As for potential markets, we have so many options. Asia, Middle East, Europe, the Gulf. Our options are open, including through land. Turkey presents an interesting option, despite strained relations recently. That did not prevent a Turkish company from providing part of our electricity. Turkey is one of the options, as a transit route and as a potential market. It is a good option but not an obligatory route. Our advantage is that many options are available to us. If things don’t go as Cyprus wishes, regarding the construction of an LNG plant, maybe Cyprus could consider exporting its gas through Lebanon; we could come up with joint projects. Cyprus never explored this option. Maybe because we mismanaged certain aspects of our bilateral relations. Lebanon, for example, and due to Turkish pressure, dragged its feet and didn’t ratify the maritime border delimitation agreement with Cyprus.
[note MESP: The bilateral agreement was signed in 2007 but was never ratified. The agreement, concluded before a committee of experts had finished its work on defining Lebanon’s Exclusive Economic Zone (EEZ), was later rejected by Lebanon when it turned out it didn’t match the official borders, finally approved in 2010. This agreement served as an excuse for Israel to claim a segment of Lebanon’s EEZ, creating a disputed area of approximately 870 Km2. Had it been ratified by the Lebanese Parliament, Lebanon would have lost any legal grounds to reclaim what it now considers as an integral part of its EEZ].

Middle East Strategic Perspectives – Lebanon’s Oil & Gas Sector: Potential and Opportunities

Lebanon’s oil and gas sector is on track, despite possible, but minor, delays. The country’s first licensing round opened on May 2, 2013. The tender will provide an opportunity for international oil companies to enter a new market and to establish a foot in a promising gas-rich region. The prospect of exploiting potentially large resources has attracted wide interest from international oil and gas companies. 46 have made it through the qualification round and are eligible to submit bids. These resources, if commercially recoverable, will have strategic implications for the country. They will also generate new business opportunities, across multiple sectors.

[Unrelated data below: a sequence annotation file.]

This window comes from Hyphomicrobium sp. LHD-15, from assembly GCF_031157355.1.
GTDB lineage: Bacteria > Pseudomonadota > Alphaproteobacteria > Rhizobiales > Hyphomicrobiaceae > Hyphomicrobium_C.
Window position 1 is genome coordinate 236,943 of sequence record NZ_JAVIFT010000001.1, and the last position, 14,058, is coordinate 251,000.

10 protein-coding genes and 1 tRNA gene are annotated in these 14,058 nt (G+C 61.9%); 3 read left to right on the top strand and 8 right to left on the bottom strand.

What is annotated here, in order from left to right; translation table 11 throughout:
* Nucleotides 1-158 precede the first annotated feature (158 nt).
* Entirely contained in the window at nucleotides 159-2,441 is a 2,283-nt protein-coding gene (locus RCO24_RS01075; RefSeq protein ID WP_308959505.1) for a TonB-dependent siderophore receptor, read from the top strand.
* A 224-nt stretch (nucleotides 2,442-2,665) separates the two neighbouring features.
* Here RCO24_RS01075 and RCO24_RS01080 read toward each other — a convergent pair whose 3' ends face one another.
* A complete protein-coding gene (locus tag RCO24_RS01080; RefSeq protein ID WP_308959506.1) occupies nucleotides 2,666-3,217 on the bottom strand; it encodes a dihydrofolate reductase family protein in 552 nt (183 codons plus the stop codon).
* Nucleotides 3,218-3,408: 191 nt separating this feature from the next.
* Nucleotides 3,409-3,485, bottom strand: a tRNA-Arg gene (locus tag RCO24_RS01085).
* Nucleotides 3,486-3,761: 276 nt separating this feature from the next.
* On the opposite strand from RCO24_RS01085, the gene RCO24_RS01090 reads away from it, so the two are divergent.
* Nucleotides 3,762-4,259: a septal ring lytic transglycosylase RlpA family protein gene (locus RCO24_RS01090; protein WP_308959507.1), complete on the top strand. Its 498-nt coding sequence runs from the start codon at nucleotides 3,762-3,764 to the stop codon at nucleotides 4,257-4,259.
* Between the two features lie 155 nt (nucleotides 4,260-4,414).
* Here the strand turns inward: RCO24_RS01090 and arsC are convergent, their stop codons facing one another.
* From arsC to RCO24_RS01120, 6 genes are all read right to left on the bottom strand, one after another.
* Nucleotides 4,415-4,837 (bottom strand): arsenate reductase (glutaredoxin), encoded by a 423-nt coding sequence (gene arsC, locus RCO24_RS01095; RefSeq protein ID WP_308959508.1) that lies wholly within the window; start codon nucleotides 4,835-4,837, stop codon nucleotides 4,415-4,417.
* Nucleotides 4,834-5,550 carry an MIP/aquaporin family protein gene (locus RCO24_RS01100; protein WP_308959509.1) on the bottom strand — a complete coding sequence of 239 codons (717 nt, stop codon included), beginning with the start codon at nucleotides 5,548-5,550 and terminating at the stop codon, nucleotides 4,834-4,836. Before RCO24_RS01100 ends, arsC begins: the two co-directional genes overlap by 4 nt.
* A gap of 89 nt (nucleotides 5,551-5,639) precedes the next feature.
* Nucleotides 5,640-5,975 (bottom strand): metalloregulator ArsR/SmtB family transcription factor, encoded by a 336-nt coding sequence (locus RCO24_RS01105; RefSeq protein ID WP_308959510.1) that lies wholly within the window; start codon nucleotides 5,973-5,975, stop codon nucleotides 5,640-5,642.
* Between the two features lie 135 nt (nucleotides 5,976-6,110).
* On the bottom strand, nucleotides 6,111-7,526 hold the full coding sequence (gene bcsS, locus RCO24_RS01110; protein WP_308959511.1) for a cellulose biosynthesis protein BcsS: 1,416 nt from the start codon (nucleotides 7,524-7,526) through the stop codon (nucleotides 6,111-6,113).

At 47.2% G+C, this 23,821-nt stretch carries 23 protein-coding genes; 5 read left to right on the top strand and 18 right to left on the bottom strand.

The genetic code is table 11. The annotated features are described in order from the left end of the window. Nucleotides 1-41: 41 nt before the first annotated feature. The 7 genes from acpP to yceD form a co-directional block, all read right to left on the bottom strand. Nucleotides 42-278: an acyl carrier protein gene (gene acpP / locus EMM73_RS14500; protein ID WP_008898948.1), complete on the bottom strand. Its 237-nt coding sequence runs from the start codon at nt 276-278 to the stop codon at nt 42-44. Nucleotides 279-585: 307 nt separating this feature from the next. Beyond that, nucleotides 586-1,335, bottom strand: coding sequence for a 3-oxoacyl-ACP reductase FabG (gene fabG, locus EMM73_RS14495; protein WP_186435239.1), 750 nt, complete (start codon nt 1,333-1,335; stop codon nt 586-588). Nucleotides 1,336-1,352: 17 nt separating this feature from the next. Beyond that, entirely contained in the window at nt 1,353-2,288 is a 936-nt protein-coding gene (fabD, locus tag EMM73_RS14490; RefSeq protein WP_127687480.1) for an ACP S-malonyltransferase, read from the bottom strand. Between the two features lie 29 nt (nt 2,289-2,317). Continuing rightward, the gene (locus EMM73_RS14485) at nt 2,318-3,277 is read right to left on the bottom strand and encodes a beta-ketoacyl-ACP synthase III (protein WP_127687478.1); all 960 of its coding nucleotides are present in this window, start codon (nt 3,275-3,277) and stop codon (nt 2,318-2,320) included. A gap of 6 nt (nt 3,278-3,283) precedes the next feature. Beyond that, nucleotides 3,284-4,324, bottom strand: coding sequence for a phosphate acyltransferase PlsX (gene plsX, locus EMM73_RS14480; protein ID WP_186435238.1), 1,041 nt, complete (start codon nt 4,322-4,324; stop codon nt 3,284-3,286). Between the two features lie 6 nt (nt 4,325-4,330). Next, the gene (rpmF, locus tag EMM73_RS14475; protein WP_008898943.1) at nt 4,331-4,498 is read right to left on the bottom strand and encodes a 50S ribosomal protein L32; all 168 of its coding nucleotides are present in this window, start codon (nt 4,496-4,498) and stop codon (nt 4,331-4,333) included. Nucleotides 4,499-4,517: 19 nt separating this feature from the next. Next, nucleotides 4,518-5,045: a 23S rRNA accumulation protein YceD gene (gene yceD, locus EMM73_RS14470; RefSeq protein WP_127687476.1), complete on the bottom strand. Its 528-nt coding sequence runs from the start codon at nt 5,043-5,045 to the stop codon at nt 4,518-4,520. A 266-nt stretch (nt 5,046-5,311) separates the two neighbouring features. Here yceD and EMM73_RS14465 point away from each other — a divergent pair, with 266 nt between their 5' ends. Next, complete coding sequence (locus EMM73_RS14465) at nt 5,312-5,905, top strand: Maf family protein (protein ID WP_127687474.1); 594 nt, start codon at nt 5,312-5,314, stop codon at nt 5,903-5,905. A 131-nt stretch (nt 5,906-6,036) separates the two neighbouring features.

Middle East Strategic Perspectives accompanied the emergence of the Lebanese oil and gas sector, and continues to provide its clients with a close coverage, including a weekly report available to the public and published on its website every Monday morning. MESP is now in the process of preparing a comprehensive report on the Lebanese oil and gas sector, focusing on its potential and opportunities, particularly for companies and businesses that are seeking to enter the Lebanese market. The report, entitled Lebanon’s Oil & Gas Sector: Potential and Opportunities, will provide an assessment of the sector, evaluating its strengths and weaknesses, and the opportunities it creates and can afford. The report is intended for oil and gas companies, law firms, local and foreign diplomats, consultants, service providers, bankers, and is designed to maximize their understanding of the business environment, and to anticipate and control the risks inherent to the nature of their work.

Click here for further details or to place your order. We also provide our clients tailor-made customizations. Don’t hesitate to let us know your preferences by October 15, 2013.

Previous issues of “Lebanon: The Oil & Gas week”:

Lebanon: The Oil & Gas Week, August 19, 2013
Lebanon: The Oil & Gas Week, August 05, 2013
Lebanon: The Oil & Gas Week, July 08, 2013
Lebanon: The Oil & Gas Week, July 1st, 2013
Lebanon: The Oil & Gas Week, June 24, 2013